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What is the best way to secure your game's files?

Discussion in 'General Discussion' started by impheris, May 17, 2022.

  1. neginfinity

    neginfinity

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    If dependency is artificial, then the hacker will comment out the place where your first script starts the dependency chain, and the game will work without it.
     
  2. gjaccieczo

    gjaccieczo

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    Does not mean that steps against that shouldn't be taken. Plus as @Ryiah has mentioned, DRM is good for delaying the problem, allowing the initial sales to flow in.

    The gaming worlds version of "paid in exposure" :D.
     
  3. Murgilod

    Murgilod

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    This is a myth. People who pirate games do not intend on actually buying the game in the first place.
     
  4. LicenseSpring

    LicenseSpring

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    Hello, Free for basic license checks and activations, where you're just issuing perpetual, trial or time-limited licenses, which is usually sufficient for indie game developers. We do also handle Bundles, add-ons, SSO etc which can also be handy...
     
  5. gjaccieczo

    gjaccieczo

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    Does not have anything to do with creating an initial roadblock for those people. Yes, those who just don't pay for games are simply going to wait, but those who intend to pay can be swayed if the game is available elsewhere.
     
  6. Murgilod

    Murgilod

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    Those who intend to pay but are also willing to pirate are so insignificant in quantity that you're not going to see any practical benefit from these methods compared to their implementation costs. These things are effectively a non-issue, which is fundamental to understanding how DRM and similar methods exist as an industry but not a meaningful product.
     
  7. neginfinity

    neginfinity

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    It depends on their reason, though.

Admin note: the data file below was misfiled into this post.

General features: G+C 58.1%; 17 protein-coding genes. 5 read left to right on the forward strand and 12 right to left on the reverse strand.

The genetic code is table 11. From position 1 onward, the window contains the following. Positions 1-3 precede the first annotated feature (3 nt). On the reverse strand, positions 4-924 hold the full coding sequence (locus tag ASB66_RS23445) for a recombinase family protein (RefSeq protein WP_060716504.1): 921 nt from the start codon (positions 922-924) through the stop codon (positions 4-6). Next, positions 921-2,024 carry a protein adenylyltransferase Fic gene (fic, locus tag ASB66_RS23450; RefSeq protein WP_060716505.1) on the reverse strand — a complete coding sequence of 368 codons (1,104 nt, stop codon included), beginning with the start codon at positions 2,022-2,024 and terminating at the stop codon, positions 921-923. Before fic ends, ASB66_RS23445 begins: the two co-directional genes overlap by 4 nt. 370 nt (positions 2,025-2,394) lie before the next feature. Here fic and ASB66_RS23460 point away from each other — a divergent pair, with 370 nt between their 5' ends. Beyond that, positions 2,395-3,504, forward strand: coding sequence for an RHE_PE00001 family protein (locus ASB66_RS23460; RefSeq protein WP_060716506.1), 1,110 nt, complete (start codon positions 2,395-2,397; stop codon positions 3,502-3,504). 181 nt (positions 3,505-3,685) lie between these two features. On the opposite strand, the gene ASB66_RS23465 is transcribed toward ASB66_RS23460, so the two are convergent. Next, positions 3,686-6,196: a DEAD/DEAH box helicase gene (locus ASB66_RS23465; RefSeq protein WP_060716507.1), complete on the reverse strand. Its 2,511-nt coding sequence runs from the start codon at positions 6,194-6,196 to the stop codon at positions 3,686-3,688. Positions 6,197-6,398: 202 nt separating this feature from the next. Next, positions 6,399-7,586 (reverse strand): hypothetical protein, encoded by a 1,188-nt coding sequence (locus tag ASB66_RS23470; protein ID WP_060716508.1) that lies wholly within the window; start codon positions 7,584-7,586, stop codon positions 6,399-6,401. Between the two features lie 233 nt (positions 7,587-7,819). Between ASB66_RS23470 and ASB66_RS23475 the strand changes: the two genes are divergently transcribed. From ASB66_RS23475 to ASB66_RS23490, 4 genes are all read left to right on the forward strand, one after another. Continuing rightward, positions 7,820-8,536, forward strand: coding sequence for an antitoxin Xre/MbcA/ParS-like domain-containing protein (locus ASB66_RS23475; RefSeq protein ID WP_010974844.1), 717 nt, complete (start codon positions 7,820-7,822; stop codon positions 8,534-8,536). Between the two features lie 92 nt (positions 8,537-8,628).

If a dev prices the product too high, refuses to sell to some group/region, makes the process incredibly convoluted, the product of said dev will be pirated.
     
  8. Murgilod

    Murgilod

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    Which are all pretty severe edge cases, honestly. None of this really amounts to much when discussing the fact that the vast majority of piracy happens entirely because of people who have no interest in purchasing the product. In the case of regional issues, for instance, what you'll see are metrics from that specific region and that's something actionable.

    But that action really isn't gonna be "okay, the answer is DRM" because DRM is a fundamentally flawed exercise that only slows things down at most. There's a reason you never really hear of DRM success stories even in industry conversations.
     
  9. angrypenguin

    angrypenguin

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    How is this any different to me checking for valid user accounts with attached licenses via whatever existing backend I have?

    And the meat of that question really comes down to, how does your product / service stop people from modifying the client app and doing whatever they want anyway? The license check is not and never has been the hard part. The hard part is stopping dishonest users from just ignoring that, and to the best of my knowledge, and from observations of big players who've invested many millions into this, Murgilod posted the only workable answer right at the start of the thread.
     
  10. gjaccieczo

    gjaccieczo

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    Truth to be told, none of those seem like actual good reasons for piracy (as if there could be any to begin with). A high price, say for region A is not going to be that high for region B. Availability/unavailability of a product in certain regions is largely moot in current day and age due to a myriad of technologies, services and websites that would allow the customer to purchase the game regardless of its exclusivity. And purchases being complex...well, that's a new one.
    I understand that you're not trying to justify piracy and are just providing reasons for why some players pirate games, make no mistake, but truth is that all of the percieved reasons to pirate (regardless of how popular they are or not) are just excuses for piracy, rather than a valid reason.

    The only actual case for piracy (piracy in the legal sense) is "abandonware", which is a vague concept that does not have any legal standing whatsoever but is considered justifiable by some.

    Correction: DRM is a concept that slows things down in its current execution. There been forms of DRM that were not slowing things down, however, they weren't accomplishing the task they were supposed to and were not so quickly abandoned.